US Budget Projected Interest Rate Sensitivity Analysis: Quantifying The US Default Buffer

Tyler Durden's picture

It has long been discussed, both on Zero Hedge and elsewhere, that the massive budget deficit over the next 10 years will have to be funded with an unprecedented amount of new Treasury issuance. Various estimates project that absent a dramatic increase in yields, especially in the mid and longer dated side of the curve, there will simply not be enough demand for treasuries to fund the budget shortfalls just in the upcoming year (let alone the next ten). Furthermore, it is known that governmental estimates put early to mid 2011 total US debt estimates in the $14 trillion ballpark, courtesy of the just signed into law debt ceiling raise to $14.3 trillion. Lastly, the Treasury has made it well known that it intends to push debt issuance away from Bills and into Bonds and Notes, with the goal of increasing the average maturity of new debt to 5-6 years, which also would inevitably increase the average cost of Treasury borrowings as existing debt, of which 40% matures in under a year, has to be rolled into longer-dated debt. We present a recent monthly analysis of core Treasury receipts and outlays, highlighting the minor role that interest payments play currently. Yet should there be a dramatic or even gradual increase in rates, the monthly cost of funding of the ever increasing debt burden will soon become unbearable. A black swan scenario, which introduces an average interest rate reversion to those dark early 1980's days, when USTs carried interest of 10% and over, will see a 424% increase in monthly interest expenditures, which will push the annual interest expense as a percentage of core Treasury Deposits from the current 10% to nearly 50%, plunging America into a debt funding spiral.

First, we present monthly core treasury receipts and outlays. It should come as no surprise that over the past 18 months the Treasury has seen a net inflow based on core items just 3 times. For the purposes of this analysis we define "core" as Withheld Income and Employment Taxes and Corporate Income Taxes as the main UST receipt items, and Defense Vendor Payments, Education Department Programs, MedicAid and Medicare, Social Security Benefits, Unemployment Insurance Benefits and Interest on Treasury Securities as the main UST outlays. The chart below summarizes the progression of the composition of these core items since October 2008. We have yet to see a net inflow month since March 2009, primarily due to still collapsing tax receipts.

As can be seen on the chart above, the light-green shaded area, or the Interest paid on Treasury Securities, has been a minor portion of total UST outlays. The reason for this is the record low interest rate on Treasury Bills (we have experienced 4-week Bill auctions pricing at 0.000% on many occasions over the past several months), which comprise nearly half of all US marketable debt, the portion of debt which sees actual interest outlays instead of just intragovernmental cash flows, which is the case when observing the $4.5 trillion in various Trust Funds and Intragovernmental Holdings on the UST's books.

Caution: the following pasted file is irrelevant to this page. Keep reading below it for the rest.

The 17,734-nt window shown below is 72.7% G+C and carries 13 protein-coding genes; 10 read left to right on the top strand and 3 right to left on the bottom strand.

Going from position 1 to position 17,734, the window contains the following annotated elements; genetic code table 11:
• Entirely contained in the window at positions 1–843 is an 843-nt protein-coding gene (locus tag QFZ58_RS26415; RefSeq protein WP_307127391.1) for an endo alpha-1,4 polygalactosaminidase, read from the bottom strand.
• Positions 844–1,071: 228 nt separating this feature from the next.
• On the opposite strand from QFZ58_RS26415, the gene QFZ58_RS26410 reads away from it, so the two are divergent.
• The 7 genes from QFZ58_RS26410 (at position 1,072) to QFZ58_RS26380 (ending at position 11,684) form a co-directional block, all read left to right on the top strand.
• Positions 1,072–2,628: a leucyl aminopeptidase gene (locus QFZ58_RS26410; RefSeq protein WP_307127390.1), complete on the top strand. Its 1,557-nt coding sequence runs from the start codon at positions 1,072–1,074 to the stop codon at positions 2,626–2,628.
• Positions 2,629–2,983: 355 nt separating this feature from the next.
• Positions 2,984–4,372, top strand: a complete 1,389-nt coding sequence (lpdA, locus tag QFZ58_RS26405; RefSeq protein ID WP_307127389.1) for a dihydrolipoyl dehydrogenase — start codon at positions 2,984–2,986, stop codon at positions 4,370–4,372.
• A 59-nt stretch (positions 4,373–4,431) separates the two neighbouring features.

Focusing on interest payments, it becomes obvious that even as debt has hit all time record highs, the blended rate on LTM interest outflows has hit record lows. The chart below demonstrates the actual LTM cash interest paid over the past 28 months. As the trendline indicates, the prevailing interest payments have been declining!

Why is this perplexing? Because as the chart below highlights, the marketable debt holdings of the Treasury have been surging without pause to a January level of $7.8 trillion from $6.3 trillion in October 2008: a $1.5 trillion increase in marketable debt holdings in a little over a year. Yet, when calculating interest payment outlays on an LTM basis, and backing into what the implied interest rate on the marketable debt is, one sees the paradox: the as calculated interest rate on the surging debtload has declined from over 2.6% in 2008 to 2.2% presently.

The primary reason for this: the stable yields on the Treasury curve over the past year courtesy of the Fed purchasing not only $300 billion of Treasuries but also $1.4 trillion in MBS and Agency securities, which has kept the fixed income market calm since Quantitative Easing was introduced. Furthermore, the record curve steepness means that the Treasury is paying virtually no interest on 40% of its holdings. This spread divergence can be seen on the following FRB Atlanta chart: